Kentucky-Kansas Blue Blood Showdown the Best in CBB Despite Flaws

C.J. MooreCollege Basketball National Lead WriterJanuary 31, 2016

LAWRENCE, KS - JANUARY 30:  Wayne Selden Jr. #1 of the Kansas Jayhawks celebrates during the final seconds of overtime in the game against the Kentucky Wildcats as Kansas defeated Kentucky with a final score of 90-84 at Allen Fieldhouse on January 30, 2016 in Lawrence, Kansas.  (Photo by Jamie Squire/Getty Images)
Jamie Squire/Getty Images

LAWRENCE, Kan. — Kansas beat Kentucky in overtime, 90-84, Saturday night in what should go down as an instant classic simply because when the Wildcats and Jayhawks play overtime at Allen Fieldhouse, no matter how they get there, it's a classic.

This game had drama and two magnificent performances—KU's Wayne Selden poured in a career-high 33 points, and Kentucky point guard Tyler Ulis put the Jayhawks guards on skates on his way to 26 points and eight assists. It had two of the game's coaching giants, once graduate assistants under Larry Brown at KU, squaring off in this building as head coaches for the first time. It had ESPN's College GameDay in attendance and 16,300 screaming fans approaching the decibel level where pain begins. 

"It was crazy," Kentucky senior Alex Poythress said. "The loudest atmosphere I've ever been in."

But here was the only issue with Saturday's collision of the bluest bloods in college basketball: Kentucky had a "20" next to its name, and Kansas had a most generous "4."

LAWRENCE, KS - JANUARY 30:  Head coach John Calipari of the Kentucky Wildcats and head coach Bill Self of the Kansas Jayhawks greet each other prior to the game at Allen Fieldhouse on January 30, 2016 in Lawrence, Kansas.  (Photo by Jamie Squire/Getty Ima
Jamie Squire/Getty Images

These were not the usual Goliaths we're used to seeing, and while the game lived up to the hype, it was hard not to leave wondering if those two teams can really get to Houston in April.

And that's a shame. Because parity sucks.

College basketball is at its best when some combination of Kentucky, Kansas, Duke, UCLA, Indiana and North Carolina top the rankings and end up playing in April.

Give me four No. 1 seeds in San Antonio in 2008. Bill Self and John Calipari on the sidelines Monday night, coaching a bunch of future pros.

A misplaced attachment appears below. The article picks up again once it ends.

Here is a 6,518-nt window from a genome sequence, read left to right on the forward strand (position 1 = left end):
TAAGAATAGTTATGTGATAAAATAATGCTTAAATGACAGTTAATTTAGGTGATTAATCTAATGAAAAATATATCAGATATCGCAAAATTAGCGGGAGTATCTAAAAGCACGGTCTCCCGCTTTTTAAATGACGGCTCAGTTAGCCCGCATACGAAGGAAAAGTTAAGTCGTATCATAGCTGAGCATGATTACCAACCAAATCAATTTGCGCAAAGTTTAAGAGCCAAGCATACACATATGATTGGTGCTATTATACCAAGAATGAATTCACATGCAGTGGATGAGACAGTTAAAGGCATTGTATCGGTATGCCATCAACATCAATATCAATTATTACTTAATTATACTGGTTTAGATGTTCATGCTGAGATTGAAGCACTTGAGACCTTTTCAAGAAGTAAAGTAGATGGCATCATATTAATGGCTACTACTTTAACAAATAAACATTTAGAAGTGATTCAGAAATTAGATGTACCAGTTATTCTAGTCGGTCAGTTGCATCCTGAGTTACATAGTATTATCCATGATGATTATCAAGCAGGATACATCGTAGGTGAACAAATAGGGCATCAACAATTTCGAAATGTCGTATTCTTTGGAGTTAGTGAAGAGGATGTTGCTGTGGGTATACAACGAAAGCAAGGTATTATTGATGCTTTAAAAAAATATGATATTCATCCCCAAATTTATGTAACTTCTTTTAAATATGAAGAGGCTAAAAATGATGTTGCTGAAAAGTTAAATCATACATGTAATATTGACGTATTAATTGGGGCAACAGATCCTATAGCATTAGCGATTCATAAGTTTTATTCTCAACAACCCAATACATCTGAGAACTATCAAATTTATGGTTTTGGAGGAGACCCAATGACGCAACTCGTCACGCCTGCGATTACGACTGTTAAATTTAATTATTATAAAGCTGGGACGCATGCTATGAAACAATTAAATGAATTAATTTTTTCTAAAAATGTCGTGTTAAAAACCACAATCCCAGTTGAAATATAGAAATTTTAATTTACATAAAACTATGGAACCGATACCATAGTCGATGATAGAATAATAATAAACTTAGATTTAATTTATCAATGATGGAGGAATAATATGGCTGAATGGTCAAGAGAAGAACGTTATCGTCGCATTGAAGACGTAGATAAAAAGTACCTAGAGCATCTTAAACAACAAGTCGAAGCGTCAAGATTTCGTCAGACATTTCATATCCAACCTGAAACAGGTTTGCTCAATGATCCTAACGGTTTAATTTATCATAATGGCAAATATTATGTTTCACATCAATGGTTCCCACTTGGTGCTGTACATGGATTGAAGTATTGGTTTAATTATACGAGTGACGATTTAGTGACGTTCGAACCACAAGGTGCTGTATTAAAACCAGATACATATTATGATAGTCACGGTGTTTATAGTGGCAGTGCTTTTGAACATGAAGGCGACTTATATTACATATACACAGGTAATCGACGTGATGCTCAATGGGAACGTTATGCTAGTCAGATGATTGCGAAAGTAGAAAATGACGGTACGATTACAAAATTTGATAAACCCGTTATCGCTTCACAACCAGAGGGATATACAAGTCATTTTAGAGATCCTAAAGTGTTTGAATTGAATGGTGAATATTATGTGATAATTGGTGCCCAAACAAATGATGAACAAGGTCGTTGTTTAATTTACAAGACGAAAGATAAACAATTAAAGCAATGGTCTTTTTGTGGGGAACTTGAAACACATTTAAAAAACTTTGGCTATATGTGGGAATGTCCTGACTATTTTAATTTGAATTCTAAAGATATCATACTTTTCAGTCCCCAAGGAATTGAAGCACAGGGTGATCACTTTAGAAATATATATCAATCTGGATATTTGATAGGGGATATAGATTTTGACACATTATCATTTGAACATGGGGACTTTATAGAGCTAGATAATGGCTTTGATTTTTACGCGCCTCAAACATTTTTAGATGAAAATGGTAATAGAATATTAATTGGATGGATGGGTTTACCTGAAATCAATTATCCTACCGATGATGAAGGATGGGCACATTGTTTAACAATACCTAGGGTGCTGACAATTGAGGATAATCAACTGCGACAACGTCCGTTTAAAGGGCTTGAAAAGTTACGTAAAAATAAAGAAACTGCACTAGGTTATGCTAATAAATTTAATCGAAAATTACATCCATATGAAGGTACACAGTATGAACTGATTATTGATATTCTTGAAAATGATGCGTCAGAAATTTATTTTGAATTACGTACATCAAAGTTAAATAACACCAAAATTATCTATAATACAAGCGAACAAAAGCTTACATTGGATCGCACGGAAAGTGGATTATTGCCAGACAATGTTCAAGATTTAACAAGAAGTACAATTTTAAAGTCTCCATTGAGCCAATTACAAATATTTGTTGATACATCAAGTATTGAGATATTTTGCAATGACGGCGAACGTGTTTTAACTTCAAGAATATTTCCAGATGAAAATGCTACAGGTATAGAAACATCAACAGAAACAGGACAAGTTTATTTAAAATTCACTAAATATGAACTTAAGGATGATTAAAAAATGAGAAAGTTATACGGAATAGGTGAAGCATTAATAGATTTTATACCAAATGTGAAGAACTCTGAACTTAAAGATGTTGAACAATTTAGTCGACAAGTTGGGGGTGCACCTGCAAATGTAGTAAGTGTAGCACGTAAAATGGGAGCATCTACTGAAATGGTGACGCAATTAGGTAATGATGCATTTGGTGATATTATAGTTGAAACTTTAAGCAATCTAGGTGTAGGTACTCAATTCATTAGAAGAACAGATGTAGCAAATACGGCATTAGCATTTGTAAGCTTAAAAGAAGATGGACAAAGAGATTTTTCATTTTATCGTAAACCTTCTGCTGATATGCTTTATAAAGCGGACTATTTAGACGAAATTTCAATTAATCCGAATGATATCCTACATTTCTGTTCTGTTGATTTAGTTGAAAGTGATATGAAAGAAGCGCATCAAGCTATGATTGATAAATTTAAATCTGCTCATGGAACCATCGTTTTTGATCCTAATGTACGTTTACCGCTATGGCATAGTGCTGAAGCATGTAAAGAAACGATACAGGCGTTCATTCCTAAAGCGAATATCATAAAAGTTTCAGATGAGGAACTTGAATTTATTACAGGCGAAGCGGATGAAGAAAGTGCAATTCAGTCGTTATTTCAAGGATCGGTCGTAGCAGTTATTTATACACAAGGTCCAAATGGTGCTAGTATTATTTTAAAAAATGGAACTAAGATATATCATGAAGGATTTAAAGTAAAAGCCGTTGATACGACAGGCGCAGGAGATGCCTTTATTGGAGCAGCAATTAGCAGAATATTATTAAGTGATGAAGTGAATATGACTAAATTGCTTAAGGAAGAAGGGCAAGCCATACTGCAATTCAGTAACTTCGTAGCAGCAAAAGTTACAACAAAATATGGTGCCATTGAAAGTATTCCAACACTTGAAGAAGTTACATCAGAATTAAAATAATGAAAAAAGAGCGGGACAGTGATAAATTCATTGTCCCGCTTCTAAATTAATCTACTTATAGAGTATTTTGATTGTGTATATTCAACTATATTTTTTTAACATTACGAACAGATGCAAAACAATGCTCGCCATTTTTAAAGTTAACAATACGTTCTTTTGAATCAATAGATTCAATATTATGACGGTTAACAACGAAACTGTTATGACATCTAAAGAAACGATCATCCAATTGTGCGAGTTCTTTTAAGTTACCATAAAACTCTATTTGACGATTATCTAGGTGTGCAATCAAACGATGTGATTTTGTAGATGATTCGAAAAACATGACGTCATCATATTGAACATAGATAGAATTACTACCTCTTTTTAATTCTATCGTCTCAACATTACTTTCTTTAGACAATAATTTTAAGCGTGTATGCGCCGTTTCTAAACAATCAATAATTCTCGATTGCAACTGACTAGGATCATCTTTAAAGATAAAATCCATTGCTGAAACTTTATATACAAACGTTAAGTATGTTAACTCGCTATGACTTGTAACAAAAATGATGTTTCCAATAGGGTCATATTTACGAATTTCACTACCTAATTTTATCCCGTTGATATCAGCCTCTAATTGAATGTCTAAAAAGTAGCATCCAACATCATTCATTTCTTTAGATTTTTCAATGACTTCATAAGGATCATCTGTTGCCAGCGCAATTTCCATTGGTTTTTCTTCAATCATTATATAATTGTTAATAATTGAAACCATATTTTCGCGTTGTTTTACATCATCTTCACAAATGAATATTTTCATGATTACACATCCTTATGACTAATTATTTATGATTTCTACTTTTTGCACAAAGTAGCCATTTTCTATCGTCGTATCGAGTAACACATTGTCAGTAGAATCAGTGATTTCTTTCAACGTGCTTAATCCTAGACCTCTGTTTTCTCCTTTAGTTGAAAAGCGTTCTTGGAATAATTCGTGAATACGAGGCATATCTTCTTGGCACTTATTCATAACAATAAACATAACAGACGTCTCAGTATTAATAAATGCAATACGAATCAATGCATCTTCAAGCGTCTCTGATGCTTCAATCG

Hide the women and children when Connecticut and Butler brick their way through a title game.

That, unfortunately, is what we could be headed for this season when the Final Four returns to Houston, the location of that dreadful final back in 2011 between UConn and Butler.

This is the year of "no great teams"—a narrative that Oklahoma might have a legitimate beef with—but it was obvious watching Kansas and Kentucky on Saturday night that this isn't what we're used to seeing from these programs.

The Jayhawks are having such a hard time keeping speedy guards such as Ulis in front of them that Self had to run a gimmicky triangle-and-two that he usually saves as a curveball in March.

The Wildcats were lost when their 5'9" point guard could no longer carry them. 

"We were relying on one guy," Calipari said. "You can't play that way." 

LAWRENCE, KS - JANUARY 30:  Head coach John Calipari of the Kentucky Wildcats talks with Tyler Ulis #3 during the final minutes of overtime in the game against the Kansas Jayhawks at Allen Fieldhouse on January 30, 2016 in Lawrence, Kansas.  (Photo by Jam
Jamie Squire/Getty Images

Many fans might get a smirk across their face when they realize the Wildcats are so beatable that Auburn can take them down, but it's pretty easy to turn the channel, isn't it? 

When Calipari has his platoons of pros? You can't look away. 

Calipari and Self each spent much of Saturday's postgame gushing about the greatness of both historic programs and their fans. 

"I love the place," Calipari said. "The campus, if you're a college student and you're in the Midwest—really, anywhere—this is a college campus, a college life, a student life. The pride they take in this basketball program, and Bill's taken it to another level, but it's always been here." 

Self was asked if he would entertain playing Kentucky every year, trading off home games in the seasons the teams don't play in the Champions Classic. "I'd be good with that," Self said. "... I would love to do it." 

That's great to hear and would be must-see television every year. They should make it happen. And other blue bloods should do the same. 

LAWRENCE, KS - JANUARY 30:  Devonte' Graham #4 of the Kansas Jayhawks energizes the crowd during the 1st half of the game against the Kentucky Wildcats at Allen Fieldhouse on January 30, 2016 in Lawrence, Kansas.  (Photo by Jamie Squire/Getty Images)
Jamie Squire/Getty Images

But what these coaches didn't spend Saturday night talking about was how both teams are close to greatness, how both teams are built for March and could see each other again on the final night of the season.

This is the year where anything could happen, and Ulis and Jamal Murray just might be good enough to get hot and get on a run. The Jayhawks are pretty darn good when they play together and Selden is scoring like he was Saturday night. Maybe that gimmicky triangle-and-two that helped Kansas go on a surprising run to the title game in 2012 can work its magic again this year.

But instead, we could be headed for a Final Four with football schools such as Oklahoma, Iowa and Texas A&M.

No offense to those programs. Compelling stories. All are fun teams to watch and are legitimately better than Kansas and Kentucky this year.

And that's a damn shame.


C.J. Moore covers college basketball for Bleacher Report. You can follow him on Twitter @CJMooreBR.